Lawmakers had good intentions when they signed the 21st Century Cures Act (Cures Act) into law back in December 2016.
The bipartisan law provides authorization and funding to foster the expansion of medical research and expedite approvals of new drugs and medical devices, which will benefit many patients across our nation, including the sickest and most vulnerable populations.
However, one provision could potentially have the opposite impact on some of Medicare’s most vulnerable patients.
While the Cures Act created a new payment methodology for home infusion services that is scheduled to begin in 2021, the Act also reduced Medicare payments for certain home infusion therapies as of January 2017. Unfortunately for patients and providers, these reimbursement changes created an unintended four-year “care gap” (2017-2021) that threatens seniors’ access to home infusion care.
Home infusion patients typically suffer from acute, high-risk conditions. Patients who have congestive heart failure and are waiting for heart transplants or those who are immune-compromised with primary immunodeficiency disorder, stand to be most affected. These patients’ conditions require the delivery of medications intravenously, rather than orally. The patients are typically very weak and vulnerable to secondary infections and comorbidities.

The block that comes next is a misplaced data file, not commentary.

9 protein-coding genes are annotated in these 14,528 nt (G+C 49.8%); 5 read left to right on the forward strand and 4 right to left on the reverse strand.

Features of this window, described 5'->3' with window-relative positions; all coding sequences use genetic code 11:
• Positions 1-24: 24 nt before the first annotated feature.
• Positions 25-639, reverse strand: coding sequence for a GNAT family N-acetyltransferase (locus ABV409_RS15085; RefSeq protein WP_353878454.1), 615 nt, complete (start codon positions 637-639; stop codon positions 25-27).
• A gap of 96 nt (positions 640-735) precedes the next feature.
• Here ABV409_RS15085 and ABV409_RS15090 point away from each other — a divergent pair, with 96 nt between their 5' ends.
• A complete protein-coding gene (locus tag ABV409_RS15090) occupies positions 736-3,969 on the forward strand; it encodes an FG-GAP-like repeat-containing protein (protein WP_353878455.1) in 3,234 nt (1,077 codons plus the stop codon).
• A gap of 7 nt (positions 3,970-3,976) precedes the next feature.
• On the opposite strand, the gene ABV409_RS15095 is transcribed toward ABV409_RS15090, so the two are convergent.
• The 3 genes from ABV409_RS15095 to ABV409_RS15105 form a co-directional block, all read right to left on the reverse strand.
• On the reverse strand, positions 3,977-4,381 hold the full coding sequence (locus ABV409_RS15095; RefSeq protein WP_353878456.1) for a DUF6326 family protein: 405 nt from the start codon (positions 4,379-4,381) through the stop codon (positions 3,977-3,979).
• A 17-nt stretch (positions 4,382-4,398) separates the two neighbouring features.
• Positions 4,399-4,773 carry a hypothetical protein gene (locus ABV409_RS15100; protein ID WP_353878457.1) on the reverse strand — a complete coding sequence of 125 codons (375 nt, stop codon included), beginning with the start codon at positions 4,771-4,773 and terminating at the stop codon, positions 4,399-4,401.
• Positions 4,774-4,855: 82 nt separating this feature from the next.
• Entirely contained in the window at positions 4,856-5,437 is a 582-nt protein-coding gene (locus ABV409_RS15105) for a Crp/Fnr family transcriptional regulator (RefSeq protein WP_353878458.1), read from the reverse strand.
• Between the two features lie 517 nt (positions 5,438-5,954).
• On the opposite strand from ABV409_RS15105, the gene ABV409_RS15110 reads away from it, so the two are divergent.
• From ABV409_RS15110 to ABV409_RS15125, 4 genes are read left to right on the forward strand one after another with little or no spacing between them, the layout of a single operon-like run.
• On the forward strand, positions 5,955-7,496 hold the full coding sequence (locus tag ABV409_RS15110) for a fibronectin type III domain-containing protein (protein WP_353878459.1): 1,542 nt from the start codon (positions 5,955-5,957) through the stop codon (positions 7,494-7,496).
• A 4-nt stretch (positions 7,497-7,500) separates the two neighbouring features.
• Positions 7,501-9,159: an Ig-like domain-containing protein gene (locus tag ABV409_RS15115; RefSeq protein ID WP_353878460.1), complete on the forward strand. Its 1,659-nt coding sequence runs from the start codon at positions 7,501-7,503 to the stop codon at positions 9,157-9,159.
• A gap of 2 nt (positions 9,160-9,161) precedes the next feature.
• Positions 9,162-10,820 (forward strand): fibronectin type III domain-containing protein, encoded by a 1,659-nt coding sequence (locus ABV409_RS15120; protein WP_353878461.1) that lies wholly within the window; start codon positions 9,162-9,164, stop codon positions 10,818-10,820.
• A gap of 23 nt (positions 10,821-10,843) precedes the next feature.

Home Is Where Health Is
When a patient’s health condition is so severe that oral medications are not effective, they are often prescribed infusion therapies. These therapies are often life-sustaining and can be provided in the home to keep patients out of the hospital. Since home infusion patients typically suffer from high-risk conditions, caring for these patients in their homes saves the health care system money.
Home infusion therapy is complex and requires an experienced team of health providers to manage a patient’s complex disease state incorporating comprehensive pharmacy, nursing, education and therapy management programs. Each year, thousands of Medicare patients rely on home infusion, and it has been proven that they are afforded an improved, and often sustainable, quality of life.
Without access to home infusion therapies, it is believed that many patients could be forced to migrate to the hospital setting to receive similar treatment, thereby resulting in higher costs for the Medicare program. Without access to infusion in the home, these patients are basically left with only two choices:
- Patients may have to visit a hospital several times a month to receive inpatient infusion care at significantly higher costs. Since many of these patients already have serious health conditions, inpatient care could also expose them to increased risks of infections or other health complications.
- Patients may decide to no longer receive their infusion therapies in the home and likely suffer serious health setbacks, and ultimately, have to enter the hospital in an acute state.
Alternatively, the lack of access to home infusion care may even result in death in certain cases.